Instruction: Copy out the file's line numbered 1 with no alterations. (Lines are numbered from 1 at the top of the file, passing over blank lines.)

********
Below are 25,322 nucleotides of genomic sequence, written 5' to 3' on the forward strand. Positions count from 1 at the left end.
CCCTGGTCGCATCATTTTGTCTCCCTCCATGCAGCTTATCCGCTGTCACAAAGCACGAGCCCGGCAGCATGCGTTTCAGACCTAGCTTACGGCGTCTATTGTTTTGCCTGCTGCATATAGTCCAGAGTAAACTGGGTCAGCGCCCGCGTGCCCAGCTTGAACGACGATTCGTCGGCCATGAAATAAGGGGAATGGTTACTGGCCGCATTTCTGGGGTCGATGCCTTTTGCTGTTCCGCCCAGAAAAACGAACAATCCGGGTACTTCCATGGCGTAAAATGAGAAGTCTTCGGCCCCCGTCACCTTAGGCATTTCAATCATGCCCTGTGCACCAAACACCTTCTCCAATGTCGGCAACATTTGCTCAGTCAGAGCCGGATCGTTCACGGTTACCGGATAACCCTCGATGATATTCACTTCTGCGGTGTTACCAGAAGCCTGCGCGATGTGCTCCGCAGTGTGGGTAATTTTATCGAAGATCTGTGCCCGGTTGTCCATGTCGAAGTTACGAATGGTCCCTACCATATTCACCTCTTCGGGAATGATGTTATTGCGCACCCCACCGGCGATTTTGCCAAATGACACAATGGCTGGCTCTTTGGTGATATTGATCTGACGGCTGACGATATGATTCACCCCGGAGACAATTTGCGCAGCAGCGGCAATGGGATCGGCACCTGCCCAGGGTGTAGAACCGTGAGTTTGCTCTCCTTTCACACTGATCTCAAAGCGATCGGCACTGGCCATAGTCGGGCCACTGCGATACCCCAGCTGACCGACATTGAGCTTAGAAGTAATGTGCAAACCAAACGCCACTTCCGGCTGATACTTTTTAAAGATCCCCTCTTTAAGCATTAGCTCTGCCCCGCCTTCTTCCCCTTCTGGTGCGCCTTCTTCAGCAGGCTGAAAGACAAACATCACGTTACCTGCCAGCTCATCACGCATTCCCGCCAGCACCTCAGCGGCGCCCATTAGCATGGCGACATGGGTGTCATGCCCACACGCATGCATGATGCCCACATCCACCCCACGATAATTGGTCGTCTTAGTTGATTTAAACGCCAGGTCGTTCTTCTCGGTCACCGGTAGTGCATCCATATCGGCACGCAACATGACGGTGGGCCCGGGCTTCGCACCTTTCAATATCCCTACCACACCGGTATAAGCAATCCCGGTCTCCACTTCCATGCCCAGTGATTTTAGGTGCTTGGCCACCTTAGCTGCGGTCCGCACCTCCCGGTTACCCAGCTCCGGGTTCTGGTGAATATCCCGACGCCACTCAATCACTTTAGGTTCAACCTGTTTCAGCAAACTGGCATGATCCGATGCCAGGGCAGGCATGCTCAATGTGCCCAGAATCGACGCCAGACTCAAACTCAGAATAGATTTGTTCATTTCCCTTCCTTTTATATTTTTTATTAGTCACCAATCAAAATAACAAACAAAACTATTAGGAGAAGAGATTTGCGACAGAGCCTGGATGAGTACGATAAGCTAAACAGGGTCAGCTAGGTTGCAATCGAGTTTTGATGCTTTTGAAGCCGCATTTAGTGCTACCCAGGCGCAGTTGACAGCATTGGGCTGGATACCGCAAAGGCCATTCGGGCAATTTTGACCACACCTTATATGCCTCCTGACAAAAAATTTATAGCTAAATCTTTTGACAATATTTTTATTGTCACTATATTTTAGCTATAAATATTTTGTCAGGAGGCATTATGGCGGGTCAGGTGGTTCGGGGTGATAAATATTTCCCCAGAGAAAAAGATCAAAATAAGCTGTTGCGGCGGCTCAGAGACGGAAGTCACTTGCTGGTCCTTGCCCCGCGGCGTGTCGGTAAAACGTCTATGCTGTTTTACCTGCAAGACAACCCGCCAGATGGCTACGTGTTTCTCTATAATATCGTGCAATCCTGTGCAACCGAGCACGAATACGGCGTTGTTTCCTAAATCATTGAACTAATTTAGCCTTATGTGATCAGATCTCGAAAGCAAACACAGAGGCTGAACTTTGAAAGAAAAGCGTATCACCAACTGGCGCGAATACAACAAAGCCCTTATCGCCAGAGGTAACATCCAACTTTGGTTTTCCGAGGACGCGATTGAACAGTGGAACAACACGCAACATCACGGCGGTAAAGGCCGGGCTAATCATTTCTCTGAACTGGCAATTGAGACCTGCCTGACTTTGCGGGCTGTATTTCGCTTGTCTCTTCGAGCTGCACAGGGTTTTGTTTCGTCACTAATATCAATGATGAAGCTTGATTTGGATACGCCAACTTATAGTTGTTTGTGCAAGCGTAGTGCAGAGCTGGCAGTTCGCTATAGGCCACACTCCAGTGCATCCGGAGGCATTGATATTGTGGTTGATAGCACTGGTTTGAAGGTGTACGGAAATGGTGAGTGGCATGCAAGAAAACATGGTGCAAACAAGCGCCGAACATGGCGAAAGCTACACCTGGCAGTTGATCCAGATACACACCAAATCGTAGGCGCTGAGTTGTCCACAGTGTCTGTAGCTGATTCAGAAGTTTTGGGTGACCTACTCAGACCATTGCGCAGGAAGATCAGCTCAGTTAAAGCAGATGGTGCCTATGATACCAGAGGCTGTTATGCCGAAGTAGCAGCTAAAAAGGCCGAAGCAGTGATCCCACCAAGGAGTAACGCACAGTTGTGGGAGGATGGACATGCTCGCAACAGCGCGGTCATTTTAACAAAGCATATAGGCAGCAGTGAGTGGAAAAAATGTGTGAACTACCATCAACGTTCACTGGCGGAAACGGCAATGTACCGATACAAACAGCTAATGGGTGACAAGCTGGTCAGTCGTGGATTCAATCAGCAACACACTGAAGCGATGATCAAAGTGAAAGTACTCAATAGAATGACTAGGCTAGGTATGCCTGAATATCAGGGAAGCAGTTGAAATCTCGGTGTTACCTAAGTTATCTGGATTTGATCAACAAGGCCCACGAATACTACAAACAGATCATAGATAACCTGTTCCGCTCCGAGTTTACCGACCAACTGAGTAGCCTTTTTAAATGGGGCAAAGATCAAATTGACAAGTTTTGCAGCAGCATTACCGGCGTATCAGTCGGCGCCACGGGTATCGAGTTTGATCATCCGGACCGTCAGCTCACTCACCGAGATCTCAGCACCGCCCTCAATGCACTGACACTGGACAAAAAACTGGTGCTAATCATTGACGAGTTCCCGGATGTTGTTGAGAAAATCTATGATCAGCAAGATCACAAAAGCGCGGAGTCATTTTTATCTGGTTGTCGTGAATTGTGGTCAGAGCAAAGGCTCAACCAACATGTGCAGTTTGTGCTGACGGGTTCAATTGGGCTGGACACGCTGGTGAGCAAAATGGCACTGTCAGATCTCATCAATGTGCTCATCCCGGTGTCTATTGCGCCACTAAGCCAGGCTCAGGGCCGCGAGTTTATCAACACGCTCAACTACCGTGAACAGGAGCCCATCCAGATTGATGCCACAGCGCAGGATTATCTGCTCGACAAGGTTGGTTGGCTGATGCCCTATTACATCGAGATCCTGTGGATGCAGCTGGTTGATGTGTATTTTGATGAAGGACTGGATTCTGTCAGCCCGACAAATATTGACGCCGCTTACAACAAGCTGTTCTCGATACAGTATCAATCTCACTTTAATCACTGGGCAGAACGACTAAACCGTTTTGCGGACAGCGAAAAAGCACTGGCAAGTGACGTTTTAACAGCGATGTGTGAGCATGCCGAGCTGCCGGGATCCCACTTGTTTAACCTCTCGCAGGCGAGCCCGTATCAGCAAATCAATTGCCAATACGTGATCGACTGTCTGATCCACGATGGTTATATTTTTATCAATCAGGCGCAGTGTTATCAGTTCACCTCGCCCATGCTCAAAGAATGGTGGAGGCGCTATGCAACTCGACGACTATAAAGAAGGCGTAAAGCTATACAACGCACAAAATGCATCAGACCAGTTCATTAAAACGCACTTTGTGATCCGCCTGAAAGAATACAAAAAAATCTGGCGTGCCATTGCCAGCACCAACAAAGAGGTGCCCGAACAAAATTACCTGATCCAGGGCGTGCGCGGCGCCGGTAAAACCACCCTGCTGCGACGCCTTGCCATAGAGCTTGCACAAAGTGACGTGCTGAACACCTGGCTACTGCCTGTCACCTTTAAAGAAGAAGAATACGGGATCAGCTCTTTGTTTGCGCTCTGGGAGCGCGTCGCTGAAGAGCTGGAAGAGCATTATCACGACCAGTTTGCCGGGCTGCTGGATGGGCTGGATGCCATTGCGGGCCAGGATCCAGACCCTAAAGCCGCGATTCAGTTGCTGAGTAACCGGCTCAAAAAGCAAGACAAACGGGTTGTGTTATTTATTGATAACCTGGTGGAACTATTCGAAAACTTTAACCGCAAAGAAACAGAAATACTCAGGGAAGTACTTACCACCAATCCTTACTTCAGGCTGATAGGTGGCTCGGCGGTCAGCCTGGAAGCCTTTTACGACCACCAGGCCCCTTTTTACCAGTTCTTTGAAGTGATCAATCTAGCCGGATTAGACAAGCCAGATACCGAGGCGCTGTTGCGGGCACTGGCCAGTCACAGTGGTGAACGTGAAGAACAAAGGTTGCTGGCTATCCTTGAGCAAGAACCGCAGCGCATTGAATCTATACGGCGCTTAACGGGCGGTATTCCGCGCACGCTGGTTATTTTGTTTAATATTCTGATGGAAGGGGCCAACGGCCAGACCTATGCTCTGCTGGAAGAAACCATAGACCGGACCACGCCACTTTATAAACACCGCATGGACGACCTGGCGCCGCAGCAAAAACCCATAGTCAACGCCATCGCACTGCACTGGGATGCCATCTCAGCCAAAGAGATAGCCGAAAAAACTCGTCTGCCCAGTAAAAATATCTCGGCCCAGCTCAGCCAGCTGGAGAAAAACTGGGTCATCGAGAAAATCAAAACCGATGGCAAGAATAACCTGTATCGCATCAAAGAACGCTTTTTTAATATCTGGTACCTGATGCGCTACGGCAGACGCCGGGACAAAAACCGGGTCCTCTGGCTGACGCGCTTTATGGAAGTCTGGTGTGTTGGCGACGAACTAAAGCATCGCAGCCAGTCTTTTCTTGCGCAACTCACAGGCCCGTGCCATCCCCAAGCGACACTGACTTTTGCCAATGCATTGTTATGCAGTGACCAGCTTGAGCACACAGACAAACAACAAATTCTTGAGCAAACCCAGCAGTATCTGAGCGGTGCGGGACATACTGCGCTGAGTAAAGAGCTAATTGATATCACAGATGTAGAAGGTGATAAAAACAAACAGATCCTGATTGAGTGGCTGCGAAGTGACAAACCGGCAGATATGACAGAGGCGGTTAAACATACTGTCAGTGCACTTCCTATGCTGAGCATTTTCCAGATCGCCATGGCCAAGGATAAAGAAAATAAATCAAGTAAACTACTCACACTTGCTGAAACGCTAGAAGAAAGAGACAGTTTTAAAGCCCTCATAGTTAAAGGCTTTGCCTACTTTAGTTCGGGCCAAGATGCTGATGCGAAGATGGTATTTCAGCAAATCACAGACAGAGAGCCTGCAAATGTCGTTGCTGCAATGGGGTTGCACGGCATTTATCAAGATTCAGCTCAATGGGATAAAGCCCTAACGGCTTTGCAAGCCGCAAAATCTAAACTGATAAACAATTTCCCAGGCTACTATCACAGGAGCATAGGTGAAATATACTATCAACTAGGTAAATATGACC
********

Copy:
Below are 25,322 nucleotides of genomic sequence, written 5' to 3' on the forward strand. Positions count from 1 at the left end.